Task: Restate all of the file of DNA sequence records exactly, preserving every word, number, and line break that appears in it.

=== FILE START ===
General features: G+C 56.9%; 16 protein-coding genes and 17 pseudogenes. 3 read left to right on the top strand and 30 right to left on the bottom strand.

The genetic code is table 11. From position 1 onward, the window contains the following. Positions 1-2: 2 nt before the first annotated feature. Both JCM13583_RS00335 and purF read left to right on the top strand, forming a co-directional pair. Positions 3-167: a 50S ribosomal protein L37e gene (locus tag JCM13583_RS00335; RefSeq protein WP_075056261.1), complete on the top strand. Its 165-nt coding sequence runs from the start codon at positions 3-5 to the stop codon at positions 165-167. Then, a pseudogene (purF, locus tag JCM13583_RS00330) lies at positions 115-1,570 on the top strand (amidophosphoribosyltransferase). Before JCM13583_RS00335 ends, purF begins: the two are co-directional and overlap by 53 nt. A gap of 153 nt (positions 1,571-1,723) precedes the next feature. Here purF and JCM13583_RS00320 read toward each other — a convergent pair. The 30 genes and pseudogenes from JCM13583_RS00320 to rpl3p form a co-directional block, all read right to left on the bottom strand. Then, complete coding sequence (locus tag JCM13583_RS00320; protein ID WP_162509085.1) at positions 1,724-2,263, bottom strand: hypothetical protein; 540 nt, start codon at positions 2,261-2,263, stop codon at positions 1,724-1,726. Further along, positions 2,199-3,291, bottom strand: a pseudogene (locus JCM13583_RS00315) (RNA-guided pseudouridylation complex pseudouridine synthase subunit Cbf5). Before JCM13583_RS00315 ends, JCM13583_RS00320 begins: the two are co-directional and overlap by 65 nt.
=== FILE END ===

General features: G+C 56.9%; 16 protein-coding genes and 17 pseudogenes. 3 read left to right on the top strand and 30 right to left on the bottom strand.

The genetic code is table 11. From position 1 onward, the window contains the following. Positions 1-2: 2 nt before the first annotated feature. Both JCM13583_RS00335 and purF read left to right on the top strand, forming a co-directional pair. Positions 3-167: a 50S ribosomal protein L37e gene (locus tag JCM13583_RS00335; RefSeq protein WP_075056261.1), complete on the top strand. Its 165-nt coding sequence runs from the start codon at positions 3-5 to the stop codon at positions 165-167. Then, a pseudogene (purF, locus tag JCM13583_RS00330) lies at positions 115-1,570 on the top strand (amidophosphoribosyltransferase). Before JCM13583_RS00335 ends, purF begins: the two are co-directional and overlap by 53 nt. A gap of 153 nt (positions 1,571-1,723) precedes the next feature. Here purF and JCM13583_RS00320 read toward each other — a convergent pair. The 30 genes and pseudogenes from JCM13583_RS00320 to rpl3p form a co-directional block, all read right to left on the bottom strand. Then, complete coding sequence (locus tag JCM13583_RS00320; protein ID WP_162509085.1) at positions 1,724-2,263, bottom strand: hypothetical protein; 540 nt, start codon at positions 2,261-2,263, stop codon at positions 1,724-1,726. Further along, positions 2,199-3,291, bottom strand: a pseudogene (locus JCM13583_RS00315) (RNA-guided pseudouridylation complex pseudouridine synthase subunit Cbf5). Before JCM13583_RS00315 ends, JCM13583_RS00320 begins: the two are co-directional and overlap by 65 nt.